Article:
When I was in undergrad, I read an article in the student newspaper that changed the trajectory of my life. The story told of a successful entrepreneur who sold his business and moved with his wife to the Philippines. They bought a large colonial mansion, but not for themselves. They ended up living in a small and simple apartment for the next three years and used the large home to give room and board to poor Filipinos to teach them how to start businesses. Every two months, they’d graduate a class and admit another 25 individuals. They were changing lives.
I cut out that article, put it in the clear face of my school binder and carried it around for the next two-and-a-half years. In 2004, just a couple short months after I graduated, I returned to campus to attend a social impact conference. To my surprise, I saw this man, who I admired, getting into an elevator. I jumped into the elevator, knowing that I would have at least 30 seconds where we would be uninterrupted and where he couldn’t escape. He graciously invited me to meet him at his office in a couple weeks. I quickly accepted and began preparing a pitch where I asked him to allow me to expand his school to Latin America.
His answer was simple, “Davis, if you want to change the world, become an entrepreneur and then use your money and experience to help people.” I took his advice seriously, and just a couple months later I started my first business.
There was one particular experience that impacted me more than any other. My desire to help others began as a child living in Latin America, where my father was an expat. I am the second of eight children, and my dad didn’t have an enormous salary, but my mom and dad taught us the importance of giving and helping others who had less than we did.
In 2001, I participated in an unpaid nonprofit internship in Peru. Towards the end of that internship, I took some time to go to Cusco so that I could visit Machu Picchu. While there, I befriended a little street kid named Edgar. I didn’t have much money, but I had a lot more than he did, so I began buying an extra meal every day for Edgar. It was the highlight of my day, everyday. I could see it meant a lot to him, and it meant a lot to me.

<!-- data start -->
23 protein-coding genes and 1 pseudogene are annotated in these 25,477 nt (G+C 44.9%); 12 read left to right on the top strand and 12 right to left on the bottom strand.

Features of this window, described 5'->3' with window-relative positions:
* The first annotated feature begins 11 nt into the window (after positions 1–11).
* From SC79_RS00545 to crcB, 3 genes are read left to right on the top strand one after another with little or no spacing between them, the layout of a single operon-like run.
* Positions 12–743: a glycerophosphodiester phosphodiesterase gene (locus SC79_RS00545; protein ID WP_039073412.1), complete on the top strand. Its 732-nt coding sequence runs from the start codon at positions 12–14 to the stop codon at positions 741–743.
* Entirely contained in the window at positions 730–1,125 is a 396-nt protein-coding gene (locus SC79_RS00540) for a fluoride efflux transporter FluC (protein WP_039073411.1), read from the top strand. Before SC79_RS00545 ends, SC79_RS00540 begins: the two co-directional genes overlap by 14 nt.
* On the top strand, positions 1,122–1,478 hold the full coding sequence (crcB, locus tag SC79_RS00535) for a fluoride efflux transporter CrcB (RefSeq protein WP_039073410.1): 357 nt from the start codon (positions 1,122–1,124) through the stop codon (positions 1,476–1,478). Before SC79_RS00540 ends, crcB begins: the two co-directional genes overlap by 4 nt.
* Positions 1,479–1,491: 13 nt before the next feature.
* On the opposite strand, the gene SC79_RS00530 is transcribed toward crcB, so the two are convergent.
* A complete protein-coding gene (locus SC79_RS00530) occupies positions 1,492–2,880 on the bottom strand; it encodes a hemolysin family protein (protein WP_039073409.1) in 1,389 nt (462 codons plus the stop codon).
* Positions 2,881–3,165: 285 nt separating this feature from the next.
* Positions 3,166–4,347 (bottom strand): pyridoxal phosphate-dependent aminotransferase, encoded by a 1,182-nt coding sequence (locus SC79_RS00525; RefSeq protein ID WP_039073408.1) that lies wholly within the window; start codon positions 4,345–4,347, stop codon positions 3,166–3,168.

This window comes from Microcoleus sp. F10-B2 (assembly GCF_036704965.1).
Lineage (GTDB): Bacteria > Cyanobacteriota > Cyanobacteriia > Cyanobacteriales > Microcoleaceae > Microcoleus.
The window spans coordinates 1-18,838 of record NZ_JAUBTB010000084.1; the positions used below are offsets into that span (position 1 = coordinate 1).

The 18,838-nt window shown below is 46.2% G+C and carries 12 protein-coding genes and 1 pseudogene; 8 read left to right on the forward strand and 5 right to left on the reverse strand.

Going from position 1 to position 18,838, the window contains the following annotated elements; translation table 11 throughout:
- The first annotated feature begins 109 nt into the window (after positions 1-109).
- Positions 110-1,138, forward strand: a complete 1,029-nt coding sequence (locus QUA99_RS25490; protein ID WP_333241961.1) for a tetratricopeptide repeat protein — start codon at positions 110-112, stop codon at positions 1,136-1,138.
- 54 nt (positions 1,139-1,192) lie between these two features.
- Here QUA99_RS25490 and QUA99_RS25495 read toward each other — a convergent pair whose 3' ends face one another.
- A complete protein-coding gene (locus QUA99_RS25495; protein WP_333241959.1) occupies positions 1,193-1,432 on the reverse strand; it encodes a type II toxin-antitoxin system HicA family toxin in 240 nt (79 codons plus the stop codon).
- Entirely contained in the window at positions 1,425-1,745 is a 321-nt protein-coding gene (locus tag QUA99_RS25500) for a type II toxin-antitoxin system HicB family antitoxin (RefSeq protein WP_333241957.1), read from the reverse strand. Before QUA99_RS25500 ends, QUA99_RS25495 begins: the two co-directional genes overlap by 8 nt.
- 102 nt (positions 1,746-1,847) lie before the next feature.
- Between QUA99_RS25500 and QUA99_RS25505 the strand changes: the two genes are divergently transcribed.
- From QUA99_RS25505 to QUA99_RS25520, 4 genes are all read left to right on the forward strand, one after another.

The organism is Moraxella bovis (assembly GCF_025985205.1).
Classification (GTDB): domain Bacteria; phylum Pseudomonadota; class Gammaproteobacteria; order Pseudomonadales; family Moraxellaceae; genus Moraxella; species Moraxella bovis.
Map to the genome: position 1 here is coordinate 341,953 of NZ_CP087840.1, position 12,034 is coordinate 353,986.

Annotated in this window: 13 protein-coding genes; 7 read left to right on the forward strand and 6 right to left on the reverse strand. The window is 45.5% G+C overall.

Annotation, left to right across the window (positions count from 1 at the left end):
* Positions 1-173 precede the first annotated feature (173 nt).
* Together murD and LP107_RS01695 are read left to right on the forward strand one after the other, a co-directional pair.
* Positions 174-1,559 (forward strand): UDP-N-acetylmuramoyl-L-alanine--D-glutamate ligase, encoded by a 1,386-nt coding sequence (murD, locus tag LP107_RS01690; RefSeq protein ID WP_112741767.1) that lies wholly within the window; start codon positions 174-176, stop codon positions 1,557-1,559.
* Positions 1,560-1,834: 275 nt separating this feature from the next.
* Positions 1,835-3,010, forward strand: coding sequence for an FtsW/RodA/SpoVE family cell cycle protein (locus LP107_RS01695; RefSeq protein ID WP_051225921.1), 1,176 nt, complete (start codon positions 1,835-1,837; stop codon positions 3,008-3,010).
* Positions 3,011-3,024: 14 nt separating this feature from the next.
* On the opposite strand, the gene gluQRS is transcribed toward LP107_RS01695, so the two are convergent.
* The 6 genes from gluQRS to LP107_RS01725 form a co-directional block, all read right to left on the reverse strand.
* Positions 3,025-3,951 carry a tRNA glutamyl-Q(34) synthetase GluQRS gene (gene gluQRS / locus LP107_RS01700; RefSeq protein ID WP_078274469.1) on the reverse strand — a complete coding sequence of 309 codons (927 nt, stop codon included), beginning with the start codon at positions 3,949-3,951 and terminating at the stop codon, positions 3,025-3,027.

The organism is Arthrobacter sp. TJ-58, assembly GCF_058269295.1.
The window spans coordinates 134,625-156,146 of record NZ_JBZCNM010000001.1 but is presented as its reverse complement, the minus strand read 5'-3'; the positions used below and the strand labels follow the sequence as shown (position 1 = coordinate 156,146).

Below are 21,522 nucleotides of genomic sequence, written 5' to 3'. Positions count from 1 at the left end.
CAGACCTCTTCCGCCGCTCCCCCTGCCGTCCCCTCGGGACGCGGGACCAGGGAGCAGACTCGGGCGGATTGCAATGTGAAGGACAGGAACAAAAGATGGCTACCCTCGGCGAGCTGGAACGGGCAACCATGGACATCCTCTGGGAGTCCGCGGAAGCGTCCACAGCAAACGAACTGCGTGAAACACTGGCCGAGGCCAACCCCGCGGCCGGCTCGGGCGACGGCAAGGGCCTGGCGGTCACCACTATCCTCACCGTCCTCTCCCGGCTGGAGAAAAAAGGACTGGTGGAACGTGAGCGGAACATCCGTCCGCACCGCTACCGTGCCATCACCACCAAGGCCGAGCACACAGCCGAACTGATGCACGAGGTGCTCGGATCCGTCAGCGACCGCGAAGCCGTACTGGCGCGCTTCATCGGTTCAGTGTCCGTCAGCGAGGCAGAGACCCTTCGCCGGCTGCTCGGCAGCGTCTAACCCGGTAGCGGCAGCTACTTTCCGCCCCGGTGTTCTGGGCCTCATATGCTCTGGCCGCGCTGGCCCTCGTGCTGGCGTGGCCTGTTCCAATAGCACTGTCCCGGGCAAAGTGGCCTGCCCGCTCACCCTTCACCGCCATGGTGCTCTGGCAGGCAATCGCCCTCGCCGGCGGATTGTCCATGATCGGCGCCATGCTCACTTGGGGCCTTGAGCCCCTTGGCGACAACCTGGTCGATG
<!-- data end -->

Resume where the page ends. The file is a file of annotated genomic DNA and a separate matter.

My last night in Cusco, I saw two children sleeping on the side of the street – I was shocked when I recognized one of them as Edgar. Someone had stolen his shoeshine kit and he was too afraid to go home and confront his father. It was heartbreaking to see such a small child with so much fear. I gave him the little cash I had, hoping it would make a difference. The next day as I sat on a bus waiting to go to the airport, I saw Edgar running up to my window. I had just enough time to say goodbye as he ran next to the bus, waving and smiling, with his other hand tightly gripping a large bag of candy he had bought to sell on the streets.
I made a commitment that day that I would make a difference in the world.
Last year, after nearly a decade as an entrepreneur, I knew I was ready to fulfill that promise I had made to myself. I also realized that the best way for me to positively impact people was to use the talent I had for building businesses. If I could build a large, scalable business where a portion of the profits was used to do good, I knew I could have that lasting impact.
So I built a company like nothing I had built before. Cotopaxi is a vertically integrated outdoor gear and apparel brand, with a social mission at its core. Every one of our products has a story to tell, and a specific cause it will support. We have a pack called the Cusco, which will raise money for a little school in Peru that helps lift street children out of poverty. If you buy our India water bottle, you will provide someone in India with clean water for six months.
As business leaders, we have an obligation to make the world a better place. There are millions of “Edgars” in the world, and it is our challenge to find and help them. My hope is that, as Wharton graduates, we can each look for ways to do more, to look beyond our own needs, and help others.
This story was written by Davis Smith, and the full version originally appeared on the Wharton Entrepreneurship blog on April 15, 2014.